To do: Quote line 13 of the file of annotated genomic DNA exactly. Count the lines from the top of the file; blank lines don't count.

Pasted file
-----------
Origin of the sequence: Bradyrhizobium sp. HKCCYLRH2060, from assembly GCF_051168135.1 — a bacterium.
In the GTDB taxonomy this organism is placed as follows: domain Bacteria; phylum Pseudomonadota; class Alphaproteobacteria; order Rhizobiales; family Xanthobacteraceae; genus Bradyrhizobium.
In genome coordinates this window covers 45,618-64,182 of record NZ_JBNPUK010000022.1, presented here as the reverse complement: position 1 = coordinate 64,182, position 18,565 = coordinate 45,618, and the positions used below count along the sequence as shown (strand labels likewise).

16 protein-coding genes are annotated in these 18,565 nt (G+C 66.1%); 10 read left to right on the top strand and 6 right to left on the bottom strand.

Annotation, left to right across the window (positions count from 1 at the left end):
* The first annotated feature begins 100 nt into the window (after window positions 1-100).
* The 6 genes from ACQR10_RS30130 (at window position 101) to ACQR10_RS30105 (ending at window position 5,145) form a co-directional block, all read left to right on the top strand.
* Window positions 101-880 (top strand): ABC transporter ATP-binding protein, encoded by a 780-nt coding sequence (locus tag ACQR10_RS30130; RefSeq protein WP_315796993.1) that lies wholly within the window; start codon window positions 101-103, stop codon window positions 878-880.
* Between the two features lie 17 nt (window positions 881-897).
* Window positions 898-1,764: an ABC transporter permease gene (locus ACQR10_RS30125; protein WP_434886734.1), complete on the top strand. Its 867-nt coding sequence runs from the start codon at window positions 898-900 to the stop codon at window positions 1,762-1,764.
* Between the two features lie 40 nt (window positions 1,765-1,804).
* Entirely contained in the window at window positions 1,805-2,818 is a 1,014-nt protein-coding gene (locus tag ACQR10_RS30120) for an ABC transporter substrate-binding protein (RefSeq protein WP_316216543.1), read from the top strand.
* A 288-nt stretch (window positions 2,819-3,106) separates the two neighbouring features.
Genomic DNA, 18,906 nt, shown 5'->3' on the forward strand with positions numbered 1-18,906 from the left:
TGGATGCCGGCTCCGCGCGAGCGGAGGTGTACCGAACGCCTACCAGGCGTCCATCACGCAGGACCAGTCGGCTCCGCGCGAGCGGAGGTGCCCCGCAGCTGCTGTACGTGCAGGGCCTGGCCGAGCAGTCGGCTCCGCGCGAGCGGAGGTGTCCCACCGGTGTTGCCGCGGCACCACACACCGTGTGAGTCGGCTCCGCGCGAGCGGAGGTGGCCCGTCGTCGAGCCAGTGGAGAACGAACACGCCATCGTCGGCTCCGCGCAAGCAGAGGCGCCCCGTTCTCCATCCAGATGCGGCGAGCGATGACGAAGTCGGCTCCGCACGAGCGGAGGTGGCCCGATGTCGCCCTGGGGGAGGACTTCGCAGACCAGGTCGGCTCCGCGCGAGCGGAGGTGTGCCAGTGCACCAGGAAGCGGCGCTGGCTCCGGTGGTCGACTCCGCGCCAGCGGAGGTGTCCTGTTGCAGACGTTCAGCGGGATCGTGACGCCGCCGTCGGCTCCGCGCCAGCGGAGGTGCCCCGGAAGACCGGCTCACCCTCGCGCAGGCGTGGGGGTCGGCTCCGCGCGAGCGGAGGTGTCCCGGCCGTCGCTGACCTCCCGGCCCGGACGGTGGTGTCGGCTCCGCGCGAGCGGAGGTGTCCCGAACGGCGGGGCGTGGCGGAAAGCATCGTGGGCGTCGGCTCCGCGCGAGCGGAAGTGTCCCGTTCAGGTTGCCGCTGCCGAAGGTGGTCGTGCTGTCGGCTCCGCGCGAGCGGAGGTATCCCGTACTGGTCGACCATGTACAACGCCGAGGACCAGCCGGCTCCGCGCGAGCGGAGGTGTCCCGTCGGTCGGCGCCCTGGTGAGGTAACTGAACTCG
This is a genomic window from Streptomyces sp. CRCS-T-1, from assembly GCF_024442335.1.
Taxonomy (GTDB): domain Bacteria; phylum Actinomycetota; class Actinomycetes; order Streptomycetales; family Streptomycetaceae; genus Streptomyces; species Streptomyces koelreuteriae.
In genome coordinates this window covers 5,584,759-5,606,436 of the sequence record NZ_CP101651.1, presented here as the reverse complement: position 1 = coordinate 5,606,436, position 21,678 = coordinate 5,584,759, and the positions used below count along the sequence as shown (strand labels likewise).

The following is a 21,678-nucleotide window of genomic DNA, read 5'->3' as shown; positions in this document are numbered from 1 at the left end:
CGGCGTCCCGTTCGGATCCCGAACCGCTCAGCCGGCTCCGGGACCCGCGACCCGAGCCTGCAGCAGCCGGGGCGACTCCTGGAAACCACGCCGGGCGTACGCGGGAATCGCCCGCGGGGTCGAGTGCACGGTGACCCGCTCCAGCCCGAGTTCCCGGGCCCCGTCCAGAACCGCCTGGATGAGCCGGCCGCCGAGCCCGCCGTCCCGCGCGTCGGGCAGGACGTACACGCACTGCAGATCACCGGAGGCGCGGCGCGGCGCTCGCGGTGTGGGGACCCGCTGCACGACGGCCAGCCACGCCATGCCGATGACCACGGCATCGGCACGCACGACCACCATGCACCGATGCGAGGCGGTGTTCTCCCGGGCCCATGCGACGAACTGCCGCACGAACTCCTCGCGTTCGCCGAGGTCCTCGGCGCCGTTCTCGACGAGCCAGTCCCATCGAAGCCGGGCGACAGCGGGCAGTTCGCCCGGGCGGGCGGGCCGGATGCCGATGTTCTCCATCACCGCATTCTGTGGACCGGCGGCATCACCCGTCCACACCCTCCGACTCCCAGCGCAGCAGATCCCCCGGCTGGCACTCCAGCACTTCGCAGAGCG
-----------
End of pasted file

* A 288-nt stretch (window positions 2,819-3,106) separates the two neighbouring features.